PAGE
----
A virtually unknown company, Geotek Industries is turning out to be one of the market's big surprises this year. Its market cap has boomed from $25 million a year ago to a stunning $390 million, as its stock has zoomed from 2 a share in mid-1992 to 83 4 by Sept. 22. This Ramsey (N.J.) wireless telecommunications company, which recently acquired the only provider of specialty mobile radio services in Britain, has yet to make money. Revenues last year fell to $27.2 million from 1991's $36.8 million.
So what's Geotek's big appeal? The company promises to commercialize one of Israel's military technologies. In a joint venture with the Israeli defense research and manufacturing agency Rafael Armament Development Authority, Geotek aims to use the Israeli military's "frequency hopping system" in specialized mobile radio communications. Transportation and courier companies would utilize this system.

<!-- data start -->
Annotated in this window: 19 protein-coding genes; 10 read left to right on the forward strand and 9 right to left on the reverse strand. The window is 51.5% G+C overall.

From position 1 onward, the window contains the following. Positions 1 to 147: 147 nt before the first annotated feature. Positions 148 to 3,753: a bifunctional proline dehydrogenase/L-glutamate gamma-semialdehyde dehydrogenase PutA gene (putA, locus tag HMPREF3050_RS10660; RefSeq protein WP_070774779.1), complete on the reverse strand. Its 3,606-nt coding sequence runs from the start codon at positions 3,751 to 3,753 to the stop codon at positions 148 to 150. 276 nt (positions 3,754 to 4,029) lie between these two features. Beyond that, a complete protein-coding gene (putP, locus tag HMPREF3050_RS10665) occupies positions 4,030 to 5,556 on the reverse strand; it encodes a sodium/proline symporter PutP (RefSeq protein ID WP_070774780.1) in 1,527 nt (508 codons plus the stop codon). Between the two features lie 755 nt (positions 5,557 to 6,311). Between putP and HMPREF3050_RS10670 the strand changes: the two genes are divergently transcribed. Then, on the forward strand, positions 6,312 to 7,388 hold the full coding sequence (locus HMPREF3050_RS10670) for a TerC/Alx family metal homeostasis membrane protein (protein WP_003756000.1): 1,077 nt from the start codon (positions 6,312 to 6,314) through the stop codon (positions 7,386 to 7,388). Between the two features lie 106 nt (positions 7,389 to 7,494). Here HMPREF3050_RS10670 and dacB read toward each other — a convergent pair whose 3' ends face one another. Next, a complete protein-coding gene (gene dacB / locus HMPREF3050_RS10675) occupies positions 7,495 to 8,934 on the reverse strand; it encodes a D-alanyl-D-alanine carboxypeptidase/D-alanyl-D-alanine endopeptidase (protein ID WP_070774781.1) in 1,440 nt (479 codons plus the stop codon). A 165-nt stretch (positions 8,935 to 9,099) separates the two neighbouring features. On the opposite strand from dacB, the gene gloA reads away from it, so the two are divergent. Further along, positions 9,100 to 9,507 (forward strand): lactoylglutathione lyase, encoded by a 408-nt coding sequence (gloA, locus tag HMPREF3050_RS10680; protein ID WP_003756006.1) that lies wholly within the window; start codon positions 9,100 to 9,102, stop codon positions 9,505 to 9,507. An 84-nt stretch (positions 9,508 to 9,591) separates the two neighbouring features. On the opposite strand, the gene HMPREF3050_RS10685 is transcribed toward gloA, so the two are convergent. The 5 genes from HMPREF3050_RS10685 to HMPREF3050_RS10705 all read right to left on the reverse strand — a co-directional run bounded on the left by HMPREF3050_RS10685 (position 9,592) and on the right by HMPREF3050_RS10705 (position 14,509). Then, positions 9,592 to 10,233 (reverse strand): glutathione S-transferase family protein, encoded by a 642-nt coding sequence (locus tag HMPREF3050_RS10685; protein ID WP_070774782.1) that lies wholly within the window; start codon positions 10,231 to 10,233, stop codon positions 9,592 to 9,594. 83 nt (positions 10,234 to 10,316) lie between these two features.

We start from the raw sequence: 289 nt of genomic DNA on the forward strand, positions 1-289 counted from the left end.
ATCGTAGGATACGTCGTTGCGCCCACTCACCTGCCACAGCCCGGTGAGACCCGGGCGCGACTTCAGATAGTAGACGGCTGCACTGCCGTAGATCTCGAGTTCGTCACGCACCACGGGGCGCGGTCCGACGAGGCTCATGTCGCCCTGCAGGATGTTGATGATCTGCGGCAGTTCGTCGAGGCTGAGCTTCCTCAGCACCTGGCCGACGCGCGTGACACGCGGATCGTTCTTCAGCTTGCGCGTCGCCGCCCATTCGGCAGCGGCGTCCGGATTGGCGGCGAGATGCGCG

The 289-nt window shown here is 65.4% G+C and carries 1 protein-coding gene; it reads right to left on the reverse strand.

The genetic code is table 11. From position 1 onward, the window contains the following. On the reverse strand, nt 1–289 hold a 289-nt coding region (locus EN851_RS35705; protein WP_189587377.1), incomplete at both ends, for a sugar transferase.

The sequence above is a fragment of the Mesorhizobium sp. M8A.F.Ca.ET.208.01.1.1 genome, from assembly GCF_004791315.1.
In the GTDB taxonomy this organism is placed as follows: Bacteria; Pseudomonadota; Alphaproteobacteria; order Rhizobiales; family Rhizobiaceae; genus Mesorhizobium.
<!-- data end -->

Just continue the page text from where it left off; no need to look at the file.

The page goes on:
This advanced digital mobile radio technology has enabled the Israeli military to make phone conversations under the toughest conditions, explains Geotek President and CEO Yaron Eitan. He notes that the technology has provided reliability and security to Israel's military phone system.
Geotek will make full use of the underutilized "specialized mobile radio" frequencies used by taxi operators and courier companies, says Eitan. Geotek already owns a significant number of radio frequencies in the U.S. to operate mobile radio systems, which the company hopes to provide to companies that have wide sales networks.
Analyst Sewall Hodges at Arnhold & S. Bleichroeder, a New York investment firm, sees revenues jumping to $65 million in 1993 and to $80 million in 1994. Earnings, however, aren't expected until 1995. Even so, Hodges thinks the stock is undervalued and expects it to hit 20 by mid-1995. Some big U.S. investors have bought in, including BEA Associates, which owns a 5% stake.